Ag Weather Forum

Central US Had a Big Moisture Loss at Winter's End

Bryce Anderson
By  Bryce Anderson , Ag Meteorologist Emeritus
Connect with Bryce:
Moisture at crop root levels from the western and central Midwest through Central and Southern Plains and northern half of the Delta had either moderate or major declines in the last two weeks of February. (University of Nebraska Extension and NASA graphic)

Dry conditions in the central and south-central United States are growing more acute during this early meteorological spring (the months of March-April-May). A look at the change in soil moisture percentiles from the NASA Short-term Prediction and Transition Center-Land Information System (SPoRT-LIS) project shows that the Western Corn Belt incurred either moderate or major declines in root zone-level soil moisture during the period from Feb. 19-March 5, 2024. (The NASA SPoRT-LIS project provides high-resolution (about 3-kilometer) gridded soil moisture products in real-time to support regional and local modeling and improve situational awareness. The root zone is defined as the top 1 meter or 39.37 inches of soil.)

A graphic of the NASA SPoRT-LIS moisture analysis produced by University of Nebraska-Lincoln (UNL) Extension meteorologist Eric Hunt shows that the last two weeks of February brought severe root zone moisture declines in northern Illinois, southern Wisconsin, eastern Iowa, central and eastern Oklahoma, most of Arkansas, northern Mississippi, western Tennessee, and northeastern Texas. However, moderate root zone moisture declines were noted in almost all other locations in the selected portion of the contiguous U.S., including the Texas Panhandle, where recent very dry conditions supported the outbreak of the largest wildfire in Texas history. (See more on wildfires at…)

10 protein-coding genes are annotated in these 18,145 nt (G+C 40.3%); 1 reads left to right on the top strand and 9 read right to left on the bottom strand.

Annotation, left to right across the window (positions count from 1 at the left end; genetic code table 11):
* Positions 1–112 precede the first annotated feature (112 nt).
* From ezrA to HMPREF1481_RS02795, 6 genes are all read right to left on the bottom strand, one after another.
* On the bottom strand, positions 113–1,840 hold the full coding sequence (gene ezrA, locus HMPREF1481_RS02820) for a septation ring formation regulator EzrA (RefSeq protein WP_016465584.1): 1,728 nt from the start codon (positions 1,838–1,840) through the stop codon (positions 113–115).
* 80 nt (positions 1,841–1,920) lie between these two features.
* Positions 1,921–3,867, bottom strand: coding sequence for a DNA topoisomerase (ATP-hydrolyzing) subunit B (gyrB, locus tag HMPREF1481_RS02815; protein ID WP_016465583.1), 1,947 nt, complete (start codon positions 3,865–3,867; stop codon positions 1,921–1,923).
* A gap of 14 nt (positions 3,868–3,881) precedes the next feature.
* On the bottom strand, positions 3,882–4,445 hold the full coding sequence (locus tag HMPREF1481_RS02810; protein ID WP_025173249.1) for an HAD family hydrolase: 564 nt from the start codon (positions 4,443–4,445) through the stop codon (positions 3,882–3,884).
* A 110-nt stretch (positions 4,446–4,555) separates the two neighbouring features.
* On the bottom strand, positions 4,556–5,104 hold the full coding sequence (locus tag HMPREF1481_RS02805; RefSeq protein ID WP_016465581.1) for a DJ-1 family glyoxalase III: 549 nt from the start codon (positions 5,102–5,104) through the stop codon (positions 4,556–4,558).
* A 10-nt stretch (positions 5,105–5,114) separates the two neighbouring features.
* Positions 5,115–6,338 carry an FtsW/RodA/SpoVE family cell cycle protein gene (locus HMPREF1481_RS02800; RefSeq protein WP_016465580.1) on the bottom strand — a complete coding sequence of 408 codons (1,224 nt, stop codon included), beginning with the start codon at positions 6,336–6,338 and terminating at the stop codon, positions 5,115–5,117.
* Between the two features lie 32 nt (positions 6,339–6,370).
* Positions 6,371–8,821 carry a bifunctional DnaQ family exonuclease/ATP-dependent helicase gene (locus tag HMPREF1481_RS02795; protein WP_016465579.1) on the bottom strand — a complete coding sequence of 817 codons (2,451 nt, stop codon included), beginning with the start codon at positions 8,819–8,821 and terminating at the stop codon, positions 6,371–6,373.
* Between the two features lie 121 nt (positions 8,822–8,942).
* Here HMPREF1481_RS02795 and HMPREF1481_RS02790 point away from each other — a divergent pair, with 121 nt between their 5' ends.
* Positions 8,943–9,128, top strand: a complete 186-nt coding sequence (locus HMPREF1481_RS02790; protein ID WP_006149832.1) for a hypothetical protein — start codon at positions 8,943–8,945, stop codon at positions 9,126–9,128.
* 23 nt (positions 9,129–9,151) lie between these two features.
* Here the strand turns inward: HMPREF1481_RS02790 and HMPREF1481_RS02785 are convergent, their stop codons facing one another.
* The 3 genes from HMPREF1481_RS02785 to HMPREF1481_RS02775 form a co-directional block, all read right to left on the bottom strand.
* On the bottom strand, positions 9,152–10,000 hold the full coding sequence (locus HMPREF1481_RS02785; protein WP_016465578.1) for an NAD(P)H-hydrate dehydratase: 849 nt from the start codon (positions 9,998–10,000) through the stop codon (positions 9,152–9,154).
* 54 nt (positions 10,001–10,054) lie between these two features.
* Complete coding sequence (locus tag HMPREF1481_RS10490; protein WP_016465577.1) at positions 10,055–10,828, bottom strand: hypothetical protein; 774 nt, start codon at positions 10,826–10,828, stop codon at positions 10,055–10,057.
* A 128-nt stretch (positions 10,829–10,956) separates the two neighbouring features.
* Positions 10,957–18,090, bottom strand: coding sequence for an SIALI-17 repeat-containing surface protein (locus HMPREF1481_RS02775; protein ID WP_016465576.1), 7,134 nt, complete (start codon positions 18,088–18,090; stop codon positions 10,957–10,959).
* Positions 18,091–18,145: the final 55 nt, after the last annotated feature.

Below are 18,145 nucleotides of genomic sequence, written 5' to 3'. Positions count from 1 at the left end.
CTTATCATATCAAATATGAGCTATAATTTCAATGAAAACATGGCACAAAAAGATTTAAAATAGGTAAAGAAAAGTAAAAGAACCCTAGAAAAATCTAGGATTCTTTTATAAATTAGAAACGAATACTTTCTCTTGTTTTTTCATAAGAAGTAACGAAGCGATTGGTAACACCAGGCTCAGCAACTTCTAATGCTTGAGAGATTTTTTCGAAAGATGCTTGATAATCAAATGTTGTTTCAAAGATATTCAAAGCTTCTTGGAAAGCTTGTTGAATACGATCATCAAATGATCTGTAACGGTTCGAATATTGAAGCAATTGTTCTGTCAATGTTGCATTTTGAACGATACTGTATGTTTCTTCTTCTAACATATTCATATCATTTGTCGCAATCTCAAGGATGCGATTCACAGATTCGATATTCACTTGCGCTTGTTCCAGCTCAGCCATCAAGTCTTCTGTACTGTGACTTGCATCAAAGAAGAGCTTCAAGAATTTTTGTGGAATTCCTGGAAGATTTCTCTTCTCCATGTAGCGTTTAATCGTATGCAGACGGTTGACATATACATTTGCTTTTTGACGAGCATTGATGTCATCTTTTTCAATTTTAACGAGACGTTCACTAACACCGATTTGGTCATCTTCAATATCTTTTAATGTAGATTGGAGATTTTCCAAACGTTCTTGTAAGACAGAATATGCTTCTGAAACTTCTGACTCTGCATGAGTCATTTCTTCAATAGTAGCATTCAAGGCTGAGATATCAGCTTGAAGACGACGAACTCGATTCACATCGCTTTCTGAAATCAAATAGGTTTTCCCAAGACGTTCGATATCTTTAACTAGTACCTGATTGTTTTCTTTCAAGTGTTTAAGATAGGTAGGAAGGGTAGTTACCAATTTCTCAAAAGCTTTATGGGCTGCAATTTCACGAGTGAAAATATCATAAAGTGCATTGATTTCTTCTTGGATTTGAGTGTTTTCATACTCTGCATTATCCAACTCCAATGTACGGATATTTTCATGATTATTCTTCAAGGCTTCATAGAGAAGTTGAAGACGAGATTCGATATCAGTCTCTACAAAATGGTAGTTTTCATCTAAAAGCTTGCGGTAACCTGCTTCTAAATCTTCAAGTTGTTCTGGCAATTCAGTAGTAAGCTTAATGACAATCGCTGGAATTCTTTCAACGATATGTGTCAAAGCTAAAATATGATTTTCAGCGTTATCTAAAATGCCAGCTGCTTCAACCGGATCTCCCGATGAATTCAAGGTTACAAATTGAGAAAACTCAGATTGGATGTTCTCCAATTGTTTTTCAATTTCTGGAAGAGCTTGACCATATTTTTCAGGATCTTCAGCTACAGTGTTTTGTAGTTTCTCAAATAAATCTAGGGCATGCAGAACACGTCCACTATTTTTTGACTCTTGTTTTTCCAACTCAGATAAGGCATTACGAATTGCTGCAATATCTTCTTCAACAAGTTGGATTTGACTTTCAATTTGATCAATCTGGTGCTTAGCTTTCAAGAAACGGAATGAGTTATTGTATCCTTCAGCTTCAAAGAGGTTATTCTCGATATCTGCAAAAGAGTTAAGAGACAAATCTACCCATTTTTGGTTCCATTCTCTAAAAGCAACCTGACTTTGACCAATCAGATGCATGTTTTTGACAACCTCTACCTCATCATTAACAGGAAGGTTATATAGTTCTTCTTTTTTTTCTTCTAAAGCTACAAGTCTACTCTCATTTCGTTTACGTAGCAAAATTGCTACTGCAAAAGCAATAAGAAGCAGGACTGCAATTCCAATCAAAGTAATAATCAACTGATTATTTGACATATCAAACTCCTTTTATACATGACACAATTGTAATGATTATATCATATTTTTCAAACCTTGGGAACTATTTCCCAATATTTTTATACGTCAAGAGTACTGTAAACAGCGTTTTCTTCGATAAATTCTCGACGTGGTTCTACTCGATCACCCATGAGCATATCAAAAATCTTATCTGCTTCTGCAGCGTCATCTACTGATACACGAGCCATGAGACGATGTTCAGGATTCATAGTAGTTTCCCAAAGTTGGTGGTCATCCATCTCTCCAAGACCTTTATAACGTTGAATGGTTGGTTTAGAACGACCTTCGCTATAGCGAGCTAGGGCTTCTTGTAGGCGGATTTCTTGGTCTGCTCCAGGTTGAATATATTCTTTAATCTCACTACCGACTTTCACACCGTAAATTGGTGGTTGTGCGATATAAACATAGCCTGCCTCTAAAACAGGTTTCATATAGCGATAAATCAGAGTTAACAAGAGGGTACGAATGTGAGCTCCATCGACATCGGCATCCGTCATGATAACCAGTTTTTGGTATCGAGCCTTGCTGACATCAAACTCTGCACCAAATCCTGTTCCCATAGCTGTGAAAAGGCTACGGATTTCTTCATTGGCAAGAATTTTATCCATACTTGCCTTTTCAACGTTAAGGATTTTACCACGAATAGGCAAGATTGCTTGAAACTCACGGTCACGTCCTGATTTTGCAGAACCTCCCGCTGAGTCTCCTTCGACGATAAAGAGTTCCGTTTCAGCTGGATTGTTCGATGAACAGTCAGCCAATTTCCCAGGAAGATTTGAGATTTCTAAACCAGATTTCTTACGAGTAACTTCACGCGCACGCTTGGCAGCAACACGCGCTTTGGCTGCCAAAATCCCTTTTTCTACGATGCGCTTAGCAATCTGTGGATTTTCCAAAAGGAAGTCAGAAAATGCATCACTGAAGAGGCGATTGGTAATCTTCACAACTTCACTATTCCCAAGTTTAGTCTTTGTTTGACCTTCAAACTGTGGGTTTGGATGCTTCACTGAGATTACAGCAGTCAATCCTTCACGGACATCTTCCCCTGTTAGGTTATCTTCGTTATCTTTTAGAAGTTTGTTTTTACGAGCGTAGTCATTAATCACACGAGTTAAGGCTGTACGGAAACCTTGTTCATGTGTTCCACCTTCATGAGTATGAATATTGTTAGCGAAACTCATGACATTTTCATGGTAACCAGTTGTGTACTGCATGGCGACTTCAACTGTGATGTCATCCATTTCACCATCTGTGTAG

A pattern of unseasonably warm weather at the end of the meteorological winter season (December-January-February) significantly contributed to the moisture loss. Average temperatures during the final 10 days of February through early March were from nine to more than 15 degrees Fahrenheit above normal in the central and south-central U.S. according to data compiled by the High Plains Regional Climate Center.

"The very warm February absolutely has contributed to the decline in soil moisture," said UN-L Extension meteorologist Eric Hunt in an email to DTN. "I'm still cautiously optimistic we will make continued improvement this spring. But I have been warning people that there may be trouble later this summer if we don't get reasonable moisture this spring," he said.

Spring precipitation and its impact on evapotranspiration (ET) are prominent in Hunt's assessment of dryness potential during the 2024 crop year. "IF we get ample rainfall in the next 90 days, as currently expected, then we should have a reserve of soil moisture to work with should we turn dry for a few weeks in early summer," he wrote in an Extension forecast comment. "This means crops and pastures can maintain relative health and evapotranspiration (ET) will only be reduced modestly instead of significantly ... A marginal reduction in ET means there is still some 'local source' of moisture to work with when frontal passages and shortwaves move into our region (making thunderstorms more likely)."

Moderate to locally heavy precipitation is forecast in the central and south-central U.S. during the next week. The moisture is much needed after the loss of root zone-level supplies during the past two weeks.

Bryce Anderson can be reached at


To comment, please Log In or Join our Community .